(A pro-drilling delegate at the Republican National Convention. (Photo: Bobby Bascomb)
From “drill, baby, drill” to “clean energy now,” it’s been a long campaign season. Host Steve Curwood and Washington correspondent Jeff Young, with the help of some of our listeners, look at the changes – and challenges - that may lie ahead for the next administration.
YOUNG: Our listeners weighed in on what direction they think Obama should go. Claudia Miller from Kent, Ohio, wrote, “I would very much like to convert our home to geothermal energy for heating. It would help me to be able to take advantage of a low interest “mortgage” type loan. So I would like to see programs to help homeowners utilize geo-thermal, solar, wind, biofuel, and other green energy sources.”
CURWOOD: And Jay Turner of San Jose, California, was one among many who wrote to us urging that the next administration, the Obama administration, reengage with the international negotiations over climate change.
And Jeff, you know, that brings up the fact that next month in Poland there is a meeting of the climate change negotiations, a very important one, and I’m wondering who the Obama administration may send even before they come into office to these negotiations. During the Bush years, no one over the rank of undersecretary of state ever went to these negotiations.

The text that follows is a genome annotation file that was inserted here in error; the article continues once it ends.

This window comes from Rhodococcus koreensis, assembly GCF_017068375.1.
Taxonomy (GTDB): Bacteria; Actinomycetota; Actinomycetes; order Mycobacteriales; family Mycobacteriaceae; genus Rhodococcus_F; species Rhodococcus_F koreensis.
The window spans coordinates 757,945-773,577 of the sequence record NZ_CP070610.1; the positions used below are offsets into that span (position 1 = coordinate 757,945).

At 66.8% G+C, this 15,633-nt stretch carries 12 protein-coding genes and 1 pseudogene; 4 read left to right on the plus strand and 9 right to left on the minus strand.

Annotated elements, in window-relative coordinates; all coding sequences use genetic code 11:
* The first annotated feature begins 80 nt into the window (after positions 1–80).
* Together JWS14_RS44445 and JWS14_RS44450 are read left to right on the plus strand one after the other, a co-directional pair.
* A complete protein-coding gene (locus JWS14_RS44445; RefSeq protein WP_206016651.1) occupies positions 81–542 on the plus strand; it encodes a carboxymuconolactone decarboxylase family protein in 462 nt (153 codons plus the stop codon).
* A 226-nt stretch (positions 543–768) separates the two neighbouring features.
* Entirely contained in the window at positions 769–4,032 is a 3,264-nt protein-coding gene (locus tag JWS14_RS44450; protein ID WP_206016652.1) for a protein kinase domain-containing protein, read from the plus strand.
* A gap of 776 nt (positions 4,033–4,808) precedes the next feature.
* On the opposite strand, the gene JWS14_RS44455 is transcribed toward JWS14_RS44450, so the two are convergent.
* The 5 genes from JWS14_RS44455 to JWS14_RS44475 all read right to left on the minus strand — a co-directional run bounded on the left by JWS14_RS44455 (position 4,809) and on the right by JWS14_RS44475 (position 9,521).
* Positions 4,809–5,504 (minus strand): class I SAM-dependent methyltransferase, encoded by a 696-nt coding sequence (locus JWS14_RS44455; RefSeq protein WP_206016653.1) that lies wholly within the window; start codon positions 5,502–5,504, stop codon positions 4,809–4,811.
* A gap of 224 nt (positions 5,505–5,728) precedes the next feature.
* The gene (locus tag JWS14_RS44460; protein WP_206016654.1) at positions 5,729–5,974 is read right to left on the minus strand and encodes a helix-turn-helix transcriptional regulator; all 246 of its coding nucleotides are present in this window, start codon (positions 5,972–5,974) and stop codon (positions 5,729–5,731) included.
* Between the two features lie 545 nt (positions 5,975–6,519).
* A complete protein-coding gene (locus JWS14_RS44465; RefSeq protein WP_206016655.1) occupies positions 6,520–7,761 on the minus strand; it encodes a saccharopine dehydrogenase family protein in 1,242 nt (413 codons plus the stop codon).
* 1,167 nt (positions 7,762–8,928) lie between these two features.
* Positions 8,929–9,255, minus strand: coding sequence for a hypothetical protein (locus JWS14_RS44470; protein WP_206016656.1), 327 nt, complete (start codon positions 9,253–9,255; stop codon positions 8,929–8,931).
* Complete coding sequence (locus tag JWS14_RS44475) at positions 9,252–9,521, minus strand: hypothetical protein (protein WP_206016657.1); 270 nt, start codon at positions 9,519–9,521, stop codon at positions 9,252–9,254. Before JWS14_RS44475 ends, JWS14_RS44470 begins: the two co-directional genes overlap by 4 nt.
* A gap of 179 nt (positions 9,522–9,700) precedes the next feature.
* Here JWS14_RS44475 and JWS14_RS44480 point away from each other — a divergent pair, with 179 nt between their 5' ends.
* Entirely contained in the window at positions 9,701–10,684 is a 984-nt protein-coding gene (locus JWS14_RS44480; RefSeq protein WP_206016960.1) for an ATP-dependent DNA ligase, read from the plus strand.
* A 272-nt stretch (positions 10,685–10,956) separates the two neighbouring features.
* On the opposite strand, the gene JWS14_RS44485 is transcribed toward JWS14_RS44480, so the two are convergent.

YOUNG: You’re right, that may be a very important indicator of the priority they place on that. The other thing of course we’re going to see here over the next few weeks is the shape of the cabinet, the Obama cabinet, the names of folks who are going to be heading up these very important positions in environment and energy agencies and that will tell us a lot about the priorities the president places on this and how he plans to achieve his goals here.
CURWOOD: Think about Interior, for example. Now whoever goes there, a lot rides on it. On the one hand, you might have someone who really wants to do a lot of drilling, and a lot of mining, for example, or someone who wants to focus on even expanding the protection of public lands, and bolstering the National Park Service.
YOUNG: And who’s going to head the Environmental Protection Agency? There are some big decisions awaiting whoever walks into that office, and kind of a mess to clean up in that agency as well. So - important decisions, and we’re going to be watching.
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